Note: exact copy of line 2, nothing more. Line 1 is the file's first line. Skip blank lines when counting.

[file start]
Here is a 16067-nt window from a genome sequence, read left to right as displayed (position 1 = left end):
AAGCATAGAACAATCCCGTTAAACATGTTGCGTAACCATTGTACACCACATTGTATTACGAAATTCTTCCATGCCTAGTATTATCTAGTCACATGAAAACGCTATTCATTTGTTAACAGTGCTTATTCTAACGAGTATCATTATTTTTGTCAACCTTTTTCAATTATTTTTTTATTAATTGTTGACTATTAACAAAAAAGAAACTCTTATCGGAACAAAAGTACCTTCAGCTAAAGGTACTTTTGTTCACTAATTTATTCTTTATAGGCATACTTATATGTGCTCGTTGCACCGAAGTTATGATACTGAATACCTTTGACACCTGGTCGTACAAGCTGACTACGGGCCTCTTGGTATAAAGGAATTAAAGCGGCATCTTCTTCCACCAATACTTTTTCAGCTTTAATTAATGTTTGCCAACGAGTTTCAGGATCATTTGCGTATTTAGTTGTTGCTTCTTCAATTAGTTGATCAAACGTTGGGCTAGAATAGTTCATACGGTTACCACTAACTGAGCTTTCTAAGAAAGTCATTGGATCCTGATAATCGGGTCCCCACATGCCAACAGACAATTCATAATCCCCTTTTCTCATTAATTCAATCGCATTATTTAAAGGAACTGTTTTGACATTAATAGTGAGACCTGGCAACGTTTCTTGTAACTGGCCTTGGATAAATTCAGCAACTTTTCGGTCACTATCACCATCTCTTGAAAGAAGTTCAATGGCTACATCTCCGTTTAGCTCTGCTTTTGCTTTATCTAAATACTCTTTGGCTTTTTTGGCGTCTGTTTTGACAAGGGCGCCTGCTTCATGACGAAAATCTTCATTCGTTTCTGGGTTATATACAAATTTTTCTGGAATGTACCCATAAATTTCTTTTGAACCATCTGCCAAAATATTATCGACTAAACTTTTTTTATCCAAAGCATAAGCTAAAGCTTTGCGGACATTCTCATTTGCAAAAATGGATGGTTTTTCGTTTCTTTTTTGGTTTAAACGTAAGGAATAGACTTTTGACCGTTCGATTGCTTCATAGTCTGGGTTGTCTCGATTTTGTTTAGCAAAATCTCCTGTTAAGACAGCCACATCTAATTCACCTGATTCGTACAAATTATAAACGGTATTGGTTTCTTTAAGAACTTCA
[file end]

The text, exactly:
AAGCATAGAACAATCCCGTTAAACATGTTGCGTAACCATTGTACACCACATTGTATTACGAAATTCTTCCATGCCTAGTATTATCTAGTCACATGAAAACGCTATTCATTTGTTAACAGTGCTTATTCTAACGAGTATCATTATTTTTGTCAACCTTTTTCAATTATTTTTTTATTAATTGTTGACTATTAACAAAAAAGAAACTCTTATCGGAACAAAAGTACCTTCAGCTAAAGGTACTTTTGTTCACTAATTTATTCTTTATAGGCATACTTATATGTGCTCGTTGCACCGAAGTTATGATACTGAATACCTTTGACACCTGGTCGTACAAGCTGACTACGGGCCTCTTGGTATAAAGGAATTAAAGCGGCATCTTCTTCCACCAATACTTTTTCAGCTTTAATTAATGTTTGCCAACGAGTTTCAGGATCATTTGCGTATTTAGTTGTTGCTTCTTCAATTAGTTGATCAAACGTTGGGCTAGAATAGTTCATACGGTTACCACTAACTGAGCTTTCTAAGAAAGTCATTGGATCCTGATAATCGGGTCCCCACATGCCAACAGACAATTCATAATCCCCTTTTCTCATTAATTCAATCGCATTATTTAAAGGAACTGTTTTGACATTAATAGTGAGACCTGGCAACGTTTCTTGTAACTGGCCTTGGATAAATTCAGCAACTTTTCGGTCACTATCACCATCTCTTGAAAGAAGTTCAATGGCTACATCTCCGTTTAGCTCTGCTTTTGCTTTATCTAAATACTCTTTGGCTTTTTTGGCGTCTGTTTTGACAAGGGCGCCTGCTTCATGACGAAAATCTTCATTCGTTTCTGGGTTATATACAAATTTTTCTGGAATGTACCCATAAATTTCTTTTGAACCATCTGCCAAAATATTATCGACTAAACTTTTTTTATCCAAAGCATAAGCTAAAGCTTTGCGGACATTCTCATTTGCAAAAATGGATGGTTTTTCGTTTCTTTTTTGGTTTAAACGTAAGGAATAGACTTTTGACCGTTCGATTGCTTCATAGTCTGGGTTGTCTCGATTTTGTTTAGCAAAATCTCCTGTTAAGACAGCCACATCTAATTCACCTGATTCGTACAAATTATAAACGGTATTGGTTTCTTTAAGAACTTCA